The movie is called Gangster Squad but it’s so inept that I kept thinking of Police Squad! — the 1980s spoof TV show that gave us the stone-faced detective Frank Drebin and led to the Naked Gun movies.
Gangster Squad stars a top cast — Ryan Gosling and Josh Brolin as cops trying to break up a criminal racket, Emma Stone as Gosling’s girl, and Sean Penn as vicious gangster and ex-boxer Mickey Cohen. All of them are terrible, but special mention must be made of Penn’s performance as the lethal Cohen, who rules the underworld and owns the police in 1949 Los Angeles. Penn, who for reasons I couldn’t fathom plays the part under a fake nose and a prosthetic brow that make him look like Herman Munster, does a piece of cartoonish overacting, all snarls and shouts, that would have embarrassed the cast of the 1960s Batman.
Moreover, the action of Gangster Squad is so ludicrous that you half expect “Ker-BLAM!” and “BIFF!” to pop up in quotation balloons on the screen. Brolin plays Sgt. John O’Mara, a tough-as-nails cop who accepts an assignment from his grizzled boss (Nick Nolte) to make war on Cohen’s crime outfit. The Sarge isn’t expected to make arrests, though: Cohen has so many cops on his payroll that that would be a waste of time. Sarge’s brief is to spend the movie destroying Cohen’s property and generally terrifying his minions until the final showdown.
Despite asinine comments by Quentin Tarantino, who has called our present criminal-justice arrangements “slavery through and through,” and Jamie Foxx, who has boasted that “I kill all the white people” in the Tarantino-directed Django Unchained, the movie isn’t especially inflammatory about race.
The title character, an ex-slave, doesn’t kill all the white people. In fact, his best friend and co-hero is a white, European dentist turned bounty hunter played by Christoph Waltz, who won an Oscar as the dapper but terrifying Nazi colonel in Inglourious Basterds. Moreover, one of the chief villains of Django is played, in a surprise, by Samuel L. Jackson as a house slave who despises Django with a fury that makes him a perfect match for the wicked plantation owner (Leonardo DiCaprio) for whom he works.
Mostly, the movie is an incredibly violent, incredibly long, and often very funny popcorn picture with its roots in both spaghetti Westerns of the 1960s and blaxploitation movies of the 1970s. The quintessentially Tarantino moment comes when racist whites seeking to kill Django and his dentist friend form a posse of rough riders with bags over their heads (presaging the Ku Klux Klan) in 1858. The vigilante group (including former Miami Vice star Don Johnson as an easily outsmarted plantation boss and Jonah Hill in a cameo) falls into squabbling over a dispute about the craftsmanship of the bags. It’s a hilarious disquisition reminiscent of the argument about Madonna in Reservoir Dogs or the details of dining at a French McDonald’s in Pulp Fiction.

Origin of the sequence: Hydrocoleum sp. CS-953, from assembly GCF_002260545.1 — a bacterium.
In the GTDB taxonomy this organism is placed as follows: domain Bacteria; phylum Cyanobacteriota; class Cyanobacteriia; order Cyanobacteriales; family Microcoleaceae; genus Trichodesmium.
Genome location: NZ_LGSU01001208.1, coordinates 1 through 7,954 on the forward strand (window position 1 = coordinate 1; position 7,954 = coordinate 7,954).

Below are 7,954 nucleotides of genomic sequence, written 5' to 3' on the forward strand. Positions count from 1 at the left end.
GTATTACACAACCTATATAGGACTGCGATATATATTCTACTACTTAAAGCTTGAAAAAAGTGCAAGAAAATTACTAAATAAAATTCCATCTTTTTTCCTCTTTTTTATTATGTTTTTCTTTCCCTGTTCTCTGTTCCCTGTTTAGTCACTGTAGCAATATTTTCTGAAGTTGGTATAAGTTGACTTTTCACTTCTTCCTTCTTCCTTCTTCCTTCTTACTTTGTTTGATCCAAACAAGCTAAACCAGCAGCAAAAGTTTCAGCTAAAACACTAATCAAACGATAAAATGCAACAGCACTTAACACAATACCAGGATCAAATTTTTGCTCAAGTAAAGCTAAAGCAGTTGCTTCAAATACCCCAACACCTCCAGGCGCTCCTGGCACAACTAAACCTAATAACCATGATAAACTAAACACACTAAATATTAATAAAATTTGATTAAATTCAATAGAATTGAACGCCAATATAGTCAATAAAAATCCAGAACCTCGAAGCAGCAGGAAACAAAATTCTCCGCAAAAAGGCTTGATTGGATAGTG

Other scenes in the movie may remind you of Butch Cassidy and the Sundance Kid or The Searchers, but the closest resemblance is to…. Blazing Saddles. Just as Gene Wilder and Cleavon Little joined forces as equals and shocked racists in Mel Brooks’ 1972 comedy (which was co-written by Richard Pryor), Waltz and Foxx make for a fine pair of gunslingers who don’t care what haters think of their friendship. They wander the South getting in and out of trouble as they search for Django’s wife (Kerry Washington), who is being tortured at the evil plantation run by Calvin Candie (DiCaprio). Django, a former slave, has received his freedom and a new job as bounty hunter courtesy of King Schultz (Waltz), who needs Django’s help in recognizing three men whom Schultz will receive a hefty fee for killing.
After a quarter of a century in development, the big-screen version of the Broadway musical Les Misérables is finally here. Will it sweep away audiences like the stage show? Put it this way, at a screening I attended I overheard two women discussing how they’d worn waterproof eye makeup to prepare for the inevitable deluge of tears.